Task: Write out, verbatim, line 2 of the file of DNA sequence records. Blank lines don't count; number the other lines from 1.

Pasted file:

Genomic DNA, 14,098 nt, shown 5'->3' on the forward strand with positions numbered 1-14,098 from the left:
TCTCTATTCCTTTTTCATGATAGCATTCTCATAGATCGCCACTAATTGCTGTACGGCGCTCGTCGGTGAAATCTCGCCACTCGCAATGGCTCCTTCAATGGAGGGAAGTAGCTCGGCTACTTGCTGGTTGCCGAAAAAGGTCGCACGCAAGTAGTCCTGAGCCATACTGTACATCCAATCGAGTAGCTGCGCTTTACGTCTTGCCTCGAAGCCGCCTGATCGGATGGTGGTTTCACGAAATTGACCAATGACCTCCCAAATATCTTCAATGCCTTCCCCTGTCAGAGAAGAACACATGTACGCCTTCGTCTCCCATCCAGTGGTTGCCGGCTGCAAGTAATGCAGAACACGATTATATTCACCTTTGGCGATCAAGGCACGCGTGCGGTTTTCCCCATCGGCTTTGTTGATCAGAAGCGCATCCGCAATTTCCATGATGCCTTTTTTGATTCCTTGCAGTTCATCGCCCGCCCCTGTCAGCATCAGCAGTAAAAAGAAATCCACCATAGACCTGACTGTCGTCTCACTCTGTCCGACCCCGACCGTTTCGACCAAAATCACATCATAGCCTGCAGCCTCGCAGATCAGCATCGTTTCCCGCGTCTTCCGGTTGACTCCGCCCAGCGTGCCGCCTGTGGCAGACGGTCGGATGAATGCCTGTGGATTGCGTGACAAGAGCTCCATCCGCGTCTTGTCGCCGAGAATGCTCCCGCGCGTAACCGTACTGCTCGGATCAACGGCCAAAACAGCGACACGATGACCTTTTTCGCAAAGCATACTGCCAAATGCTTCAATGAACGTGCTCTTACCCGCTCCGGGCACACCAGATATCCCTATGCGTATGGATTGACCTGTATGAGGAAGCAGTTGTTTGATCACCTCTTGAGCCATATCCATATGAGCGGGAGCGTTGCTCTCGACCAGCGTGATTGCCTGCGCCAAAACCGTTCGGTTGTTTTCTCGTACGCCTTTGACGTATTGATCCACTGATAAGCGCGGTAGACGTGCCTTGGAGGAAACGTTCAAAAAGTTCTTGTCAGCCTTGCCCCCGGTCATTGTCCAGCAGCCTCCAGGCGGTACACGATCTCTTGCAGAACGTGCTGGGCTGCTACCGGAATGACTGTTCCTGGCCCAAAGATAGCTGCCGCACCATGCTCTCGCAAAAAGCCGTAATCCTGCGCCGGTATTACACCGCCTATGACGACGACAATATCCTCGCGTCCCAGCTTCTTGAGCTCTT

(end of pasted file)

TCTCTATTCCTTTTTCATGATAGCATTCTCATAGATCGCCACTAATTGCTGTACGGCGCTCGTCGGTGAAATCTCGCCACTCGCAATGGCTCCTTCAATGGAGGGAAGTAGCTCGGCTACTTGCTGGTTGCCGAAAAAGGTCGCACGCAAGTAGTCCTGAGCCATACTGTACATCCAATCGAGTAGCTGCGCTTTACGTCTTGCCTCGAAGCCGCCTGATCGGATGGTGGTTTCACGAAATTGACCAATGACCTCCCAAATATCTTCAATGCCTTCCCCTGTCAGAGAAGAACACATGTACGCCTTCGTCTCCCATCCAGTGGTTGCCGGCTGCAAGTAATGCAGAACACGATTATATTCACCTTTGGCGATCAAGGCACGCGTGCGGTTTTCCCCATCGGCTTTGTTGATCAGAAGCGCATCCGCAATTTCCATGATGCCTTTTTTGATTCCTTGCAGTTCATCGCCCGCCCCTGTCAGCATCAGCAGTAAAAAGAAATCCACCATAGACCTGACTGTCGTCTCACTCTGTCCGACCCCGACCGTTTCGACCAAAATCACATCATAGCCTGCAGCCTCGCAGATCAGCATCGTTTCCCGCGTCTTCCGGTTGACTCCGCCCAGCGTGCCGCCTGTGGCAGACGGTCGGATGAATGCCTGTGGATTGCGTGACAAGAGCTCCATCCGCGTCTTGTCGCCGAGAATGCTCCCGCGCGTAACCGTACTGCTCGGATCAACGGCCAAAACAGCGACACGATGACCTTTTTCGCAAAGCATACTGCCAAATGCTTCAATGAACGTGCTCTTACCCGCTCCGGGCACACCAGATATCCCTATGCGTATGGATTGACCTGTATGAGGAAGCAGTTGTTTGATCACCTCTTGAGCCATATCCATATGAGCGGGAGCGTTGCTCTCGACCAGCGTGATTGCCTGCGCCAAAACCGTTCGGTTGTTTTCTCGTACGCCTTTGACGTATTGATCCACTGATAAGCGCGGTAGACGTGCCTTGGAGGAAACGTTCAAAAAGTTCTTGTCAGCCTTGCCCCCGGTCATTGTCCAGCAGCCTCCAGGCGGTACACGATCTCTTGCAGAACGTGCTGGGCTGCTACCGGAATGACTGTTCCTGGCCCAAAGATAGCTGCCGCACCATGCTCTCGCAAAAAGCCGTAATCCTGCGCCGGTATTACACCGCCTATGACGACGACAATATCCTCGCGTCCCAGCTTCTTGAGCTCTT